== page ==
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US may rename Taiwan's mission, says congressman

Longtime supporter of Taiwan Steve Chabot 'cautiously optimistic' about name upgrade

Congressman Steve Chabot says Taiwan's representative office in Washington could be renamed. (CNA photo)

Congressman Steve Chabot says Taiwan's representative office in Washington could be renamed. (CNA photo)

TAIPEI (Taiwan News) — U.S. Congressman Steve Chabot confirmed in a CNA interview on Sunday (Oct. 3) that it was possible "Taiwan" could be part of the official name of its representative office in Washington.

The Biden administration has been considering changing the name from Taipei Economic and Cultural Representative Office (TECRO) to Taiwan Representative Office, according to the Financial Times. The renaming proposal is reported to have "wide support" from those inside the National Security Council and state department Asia officials, as well as White House Asia adviser Kurt Campbell.

Steve Chabot, who serves on the House Foreign Affairs Subcommittee on Asia, the Pacific, Central Asia and Nonproliferation, said, “ there is a real possibility” of renaming the country's mission. He added this was a reasonable proposal.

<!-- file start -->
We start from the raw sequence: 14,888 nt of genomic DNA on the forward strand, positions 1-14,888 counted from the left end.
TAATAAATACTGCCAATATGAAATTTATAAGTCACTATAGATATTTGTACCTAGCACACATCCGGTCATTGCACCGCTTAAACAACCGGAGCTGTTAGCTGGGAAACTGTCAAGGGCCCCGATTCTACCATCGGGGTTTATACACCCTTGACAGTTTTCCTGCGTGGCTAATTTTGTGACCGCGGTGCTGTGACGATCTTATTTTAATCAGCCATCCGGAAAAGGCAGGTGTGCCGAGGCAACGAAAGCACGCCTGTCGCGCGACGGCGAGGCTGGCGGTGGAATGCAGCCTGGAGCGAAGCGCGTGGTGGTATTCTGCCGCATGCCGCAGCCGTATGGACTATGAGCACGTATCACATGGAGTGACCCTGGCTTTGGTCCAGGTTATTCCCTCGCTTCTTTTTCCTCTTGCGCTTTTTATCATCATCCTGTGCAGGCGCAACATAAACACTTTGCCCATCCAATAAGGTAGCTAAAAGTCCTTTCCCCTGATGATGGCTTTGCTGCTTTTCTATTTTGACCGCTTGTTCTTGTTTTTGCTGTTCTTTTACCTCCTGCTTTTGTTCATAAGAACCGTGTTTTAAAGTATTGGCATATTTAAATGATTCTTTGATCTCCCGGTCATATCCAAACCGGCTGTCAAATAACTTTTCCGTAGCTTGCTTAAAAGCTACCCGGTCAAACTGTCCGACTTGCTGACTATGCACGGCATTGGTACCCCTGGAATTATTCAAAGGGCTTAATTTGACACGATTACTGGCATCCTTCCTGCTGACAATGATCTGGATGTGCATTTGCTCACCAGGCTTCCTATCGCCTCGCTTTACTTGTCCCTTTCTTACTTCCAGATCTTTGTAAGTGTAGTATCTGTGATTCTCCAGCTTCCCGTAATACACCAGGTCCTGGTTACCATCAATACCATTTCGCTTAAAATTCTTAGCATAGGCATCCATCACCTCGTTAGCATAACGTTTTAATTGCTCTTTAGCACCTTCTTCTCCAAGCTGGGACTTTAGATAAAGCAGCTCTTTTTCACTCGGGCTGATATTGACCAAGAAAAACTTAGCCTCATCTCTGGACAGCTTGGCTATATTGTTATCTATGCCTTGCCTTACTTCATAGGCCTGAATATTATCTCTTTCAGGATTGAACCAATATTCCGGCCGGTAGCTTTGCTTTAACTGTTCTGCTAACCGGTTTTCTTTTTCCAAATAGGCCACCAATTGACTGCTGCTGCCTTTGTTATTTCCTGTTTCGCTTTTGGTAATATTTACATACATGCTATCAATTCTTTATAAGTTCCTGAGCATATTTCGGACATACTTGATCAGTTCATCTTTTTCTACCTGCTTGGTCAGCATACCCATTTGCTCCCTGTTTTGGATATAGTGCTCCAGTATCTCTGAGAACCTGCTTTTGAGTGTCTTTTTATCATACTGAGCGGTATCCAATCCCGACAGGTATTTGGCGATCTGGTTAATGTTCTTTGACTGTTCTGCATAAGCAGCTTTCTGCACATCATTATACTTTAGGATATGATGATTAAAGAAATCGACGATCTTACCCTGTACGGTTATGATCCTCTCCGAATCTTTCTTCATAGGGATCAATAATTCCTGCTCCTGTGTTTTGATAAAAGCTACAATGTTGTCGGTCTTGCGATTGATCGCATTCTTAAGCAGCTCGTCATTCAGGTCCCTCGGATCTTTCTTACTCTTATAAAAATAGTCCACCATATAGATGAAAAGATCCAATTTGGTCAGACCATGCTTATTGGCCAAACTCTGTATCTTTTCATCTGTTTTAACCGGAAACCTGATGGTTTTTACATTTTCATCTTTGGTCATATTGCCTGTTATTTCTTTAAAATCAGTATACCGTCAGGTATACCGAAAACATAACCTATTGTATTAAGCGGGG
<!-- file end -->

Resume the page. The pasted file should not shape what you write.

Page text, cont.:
The congressman was reluctant to give a timeframe for the name change, admitting there are still numerous factors in play, including dealing with China's ire. However, Chabot said he was “cautiously optimistic” about the renaming.

Congress largely supports the name-changing proposal but is “yet to reach a consensus level,” Chabot said. He first backed the proposal in 2003 and said he was determined to see it through.

Chabot noted that some opponents considered the name change “meaningless." He responded that when it comes to cross-strait issues, to an extent "symbolism is substance.” He added that whatever Taiwan does will trigger an angry response from Beijing, so the U.S. should continue regardless.

Chabot implemented the "Taiwan Diplomatic Review Act" with Brad Sherman in May, advocating the name change for the nations’ mission in Washington. The bipartisan pro-Taiwan Act later was wrapped up into the Anti-China EAGLE Act and was passed by the United States House Committee on Foreign Affairs in mid-July.

Ministry of Foreign Affairs spokesperson Joanne Ou had no comment on the proposal but thanked Taiwan’s friends in Congress for their support. “Taiwan will continue to maintain close communication with the U.S. in a pragmatic manner, and uphold the principles of mutual trust, reciprocity and mutual benefit,” the spokesperson said.

Ou added the deepening of Taiwan-U.S. relations in recent years is evident to all. Furthermore, she said, this was a long-standing goal of Taiwan's government.

Updated : 2022-01-20 20:26 GMT+08:00